Your partner or spouse passing away is a life-changing experience. Grieving the loss of a spouse or partner is about cherishing memories of your loved one while considering new experiences that may enrich your life.
Steps you can take to comfort yourself and keep your partner or spouse alive in your mind and heart:
Have compassion for yourself. The loss of a partner or spouse is a traumatic event. The moments leading up to your loss were traumatic as well. Allow yourself to feel and reflect on these moments. You may find it difficult to balance the competing memories of your partner’s death and the life you shared before cancer. You may feel as though you are going through many different losses at the same time, such as:
- The loss of your loved one’s personality and uniqueness
- The loss of the role he or she had in your family
- The loss of the routines that were so much a part of your daily life
These feelings are a normal part of the grieving process.
Get help with practical matters. You may be facing practical challenges, such as mounting bills or paperwork related to your partner’s death, along with new responsibilities. A family lawyer or other trusted advisor may be able to offer counsel and guidance.
Seek support. Surround yourself with people who acknowledge and respect the process you are going through. They may not be aware of your needs during this extremely challenging time, so let them know how they can help you. Identify those whom you can depend on for support, such as:
- Family members and friends.
- A spiritual leader.
- Members of a support group for people who have lost a loved one.
- A social worker or other professional counselor. CancerCare offers free individual and group counseling for people who are grieving the loss of a partner or spouse.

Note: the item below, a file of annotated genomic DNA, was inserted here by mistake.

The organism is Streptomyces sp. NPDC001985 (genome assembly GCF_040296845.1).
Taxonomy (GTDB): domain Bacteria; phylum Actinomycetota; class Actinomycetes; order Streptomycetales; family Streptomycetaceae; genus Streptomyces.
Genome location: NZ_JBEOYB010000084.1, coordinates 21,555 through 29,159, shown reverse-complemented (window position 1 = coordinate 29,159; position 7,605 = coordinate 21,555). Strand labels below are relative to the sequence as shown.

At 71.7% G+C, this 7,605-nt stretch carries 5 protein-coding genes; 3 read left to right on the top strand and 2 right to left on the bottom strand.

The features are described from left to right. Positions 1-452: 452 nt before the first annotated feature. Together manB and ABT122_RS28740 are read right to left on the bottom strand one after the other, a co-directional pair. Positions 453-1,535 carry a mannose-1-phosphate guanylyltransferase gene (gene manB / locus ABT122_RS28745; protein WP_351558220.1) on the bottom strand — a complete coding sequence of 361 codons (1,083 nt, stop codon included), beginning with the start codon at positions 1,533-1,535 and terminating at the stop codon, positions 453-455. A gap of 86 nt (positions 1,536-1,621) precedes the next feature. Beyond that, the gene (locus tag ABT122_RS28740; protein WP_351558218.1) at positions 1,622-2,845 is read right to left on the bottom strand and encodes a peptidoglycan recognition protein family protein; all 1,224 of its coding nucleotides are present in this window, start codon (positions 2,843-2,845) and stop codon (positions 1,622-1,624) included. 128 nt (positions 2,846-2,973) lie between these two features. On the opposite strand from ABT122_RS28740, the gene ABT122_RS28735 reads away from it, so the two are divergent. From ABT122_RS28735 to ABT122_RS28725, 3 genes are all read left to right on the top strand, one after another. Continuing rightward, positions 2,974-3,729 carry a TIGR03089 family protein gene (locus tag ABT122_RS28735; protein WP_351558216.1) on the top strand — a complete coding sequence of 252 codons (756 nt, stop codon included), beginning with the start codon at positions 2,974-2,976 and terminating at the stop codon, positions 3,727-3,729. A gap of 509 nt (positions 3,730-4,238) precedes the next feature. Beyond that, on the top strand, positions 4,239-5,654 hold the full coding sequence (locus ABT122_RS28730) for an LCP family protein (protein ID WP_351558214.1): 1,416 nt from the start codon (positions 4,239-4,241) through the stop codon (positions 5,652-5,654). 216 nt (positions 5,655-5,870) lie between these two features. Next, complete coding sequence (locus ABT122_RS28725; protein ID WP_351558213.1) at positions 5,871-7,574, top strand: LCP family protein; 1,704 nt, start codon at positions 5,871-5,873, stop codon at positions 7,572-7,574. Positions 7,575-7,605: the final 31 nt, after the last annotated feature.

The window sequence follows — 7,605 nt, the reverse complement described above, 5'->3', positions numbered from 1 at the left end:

Give it time. Allow yourself the time and space to grieve your loss. Give yourself permission to express your emotions and set aside time to embrace these feelings. Remember, grief is not linear and may come in waves. The intensity you may feel is a reflection of the love you shared with your partner. You may realize that in order to move forward, you need to allow yourself the time to grieve. You will not stop missing your loved one, but as time passes you may feel that your grief becomes more manageable.
Honor your loved one. Do something special to honor your partner’s memory. For example, consider:
- Lighting a candle in remembrance of your partner.
- Planting a tree or dedicating a park bench or garden in memory of your partner.
- Becoming involved in a foundation or charity that was important to your partner or important to you as a couple.
- Participating in an activity you enjoyed together.
Remind yourself of the good times. Remember the happy memories you shared with one another. You can start by instilling positive images in your mind. Think about how you want to remember your
Keep a journal. Try to put your feelings down on paper. Reminders of your partner may come in all shapes and forms. When this happens make a note and journal about the reminder at a later time if you are not able to in that moment. When you are faced with these reminders, think about the memories or characteristics of your partner that may be attached to each reminder. Find time each day to express what you are feeling by writing in your journal. Putting your thoughts down on paper can offer a release or an outlet. To help get you get started, ask yourself:
- What reminded me of my partner today?
- Did I allow myself to embrace my emotions?
- What do I feel right now?
Recognize all your efforts to provide comfort to your partner. Acknowledge the challenges you and your partner faced together. This diagnosis may have made you closer as a couple. Think about what you learned about one another; think about what you learned about yourself. Recognize how you put your partner first and how grateful he or she was during this time, as well as the joy and happiness you brought to their days. The care you provided for your partner is indescribable. Continue to rely on this strength.
Edited by Lauren Chatalian, LMSW